Africa Big five animals is a term coined back in the 1800s by trophy hunters, referring to what they considered the most challenging and dangerous animals to hunt on foot. These include the African Elephant, Lion, Leopard, African Buffalo, and Rhinoceros. Today the term is primarily famous with Africa safari travelers who now shoot the big five with a camera rather than a lethal weapon of choice. The Africa big 5 animals are all present in Uganda and can easily be seen in all savanna parks.
The phrase today is commonly used to market safaris. However, back in the nineteenth and early twentieth centuries, everyone from European royalty to American presidents wanted to bag an African hunting trophy—the larger and more unpredictable the beast, the better – how the Big Five became famous.
The big 5 animals are still hunted today, especially in South Africa, where legal game hunting is a big market with the elite and privileged. Outside of hunting cliques, public opinion leans towards disgust over the killing of the Big Five, and we may see the practice dying out. But a shift toward tourism has also made seeing the Big Five an “awe-inspiring” goal for any safari-goer.
The Cape buffalo is of minor concern in conservation, but this also makes it the most popular animal to hunt. Hunting, poaching, and habitat loss combined mean the Cape buffalo’s population is also declining.
Where can you find the Big Five in Uganda?
Apart from the Northern White Rhino (which can only be seen in Ziwa Rhino Sanctuary and Entebbe UWEC Zoo), tourists have a good chance of seeing the other members of the Africa Big 5 in any of the four savanna parks.
A savanna safari game drive in Murchison Falls, Queen Elizabeth, Kidepo Valley, and Lake Mburo will put you in the center of nonchalant herds of cape buffalo, African elephants hunting pride of African lions. For the shy leopard, a relaxed and patient early or late evening savanna drive may lead you to its hunting joints.
A boat safari on the Nile in Murchison Falls NP or on the Kazinga channel is a great way to spot the Africa big 5 in Uganda. Especially in the dry seasons (December to February and June to July), heat is sure to bring them out to the shores to catch a sip of the fresh waters.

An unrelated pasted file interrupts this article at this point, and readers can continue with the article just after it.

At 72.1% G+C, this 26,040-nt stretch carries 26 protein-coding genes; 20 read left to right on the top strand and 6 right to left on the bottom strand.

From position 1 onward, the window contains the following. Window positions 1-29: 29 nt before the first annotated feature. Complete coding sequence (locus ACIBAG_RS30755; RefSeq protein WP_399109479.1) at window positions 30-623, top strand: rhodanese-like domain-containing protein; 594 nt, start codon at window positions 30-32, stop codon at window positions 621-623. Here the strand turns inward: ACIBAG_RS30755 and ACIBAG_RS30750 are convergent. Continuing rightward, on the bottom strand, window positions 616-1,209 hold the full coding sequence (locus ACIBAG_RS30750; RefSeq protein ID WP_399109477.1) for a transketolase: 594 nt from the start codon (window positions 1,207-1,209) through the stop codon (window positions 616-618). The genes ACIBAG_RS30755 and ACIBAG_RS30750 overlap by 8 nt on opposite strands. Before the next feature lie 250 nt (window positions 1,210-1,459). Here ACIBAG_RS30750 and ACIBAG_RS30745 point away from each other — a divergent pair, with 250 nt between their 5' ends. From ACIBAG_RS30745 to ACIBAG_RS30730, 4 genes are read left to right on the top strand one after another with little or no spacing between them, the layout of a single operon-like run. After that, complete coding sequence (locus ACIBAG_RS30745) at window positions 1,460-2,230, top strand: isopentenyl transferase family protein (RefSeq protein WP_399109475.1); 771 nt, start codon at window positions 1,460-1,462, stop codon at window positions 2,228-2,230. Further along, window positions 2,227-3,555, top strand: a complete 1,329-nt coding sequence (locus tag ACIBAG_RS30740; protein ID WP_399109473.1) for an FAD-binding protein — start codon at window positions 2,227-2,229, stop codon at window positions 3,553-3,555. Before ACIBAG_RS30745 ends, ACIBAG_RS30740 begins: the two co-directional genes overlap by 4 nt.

1. African Lion (Panthera leo)
The largest and most imposing African carnivore, and the most sought after member of the Africa big 5, the African lion, is the most sociable of the large cats, living in loosely structured prides of typically five to 15 animals. Lions have special cultural significance in most countries on the continent. In Uganda, they enjoy a reputation as ‘king of the beasts’ and are popular symbols of royalty, strength and bravery.
In Uganda lions are mainly found in the three largest savanna parks: Murchison Falls National Park (MFNP), Kidepo Valley National Park (KVNP) and Queen Elizabeth National Park (QENP). In QENP, the Ishasha lions are known for their unique behavior of climbing trees and have been branded the “Ishasha tree-climbing lions” by tourists who flock this sector to have sight of this rare behavior.
2. Leopard (Panthera pardus)
This is the most elusive, and also the smallest, of Africa big 5 animals. Leopards are sneaky and harder to spot. Naturally shy and exclusively nocturnal, leopards spend the daylight hours hidden from view. The solitary big cats haul large kills, such as zebra or antelope, into a tree to eat alone, in peace.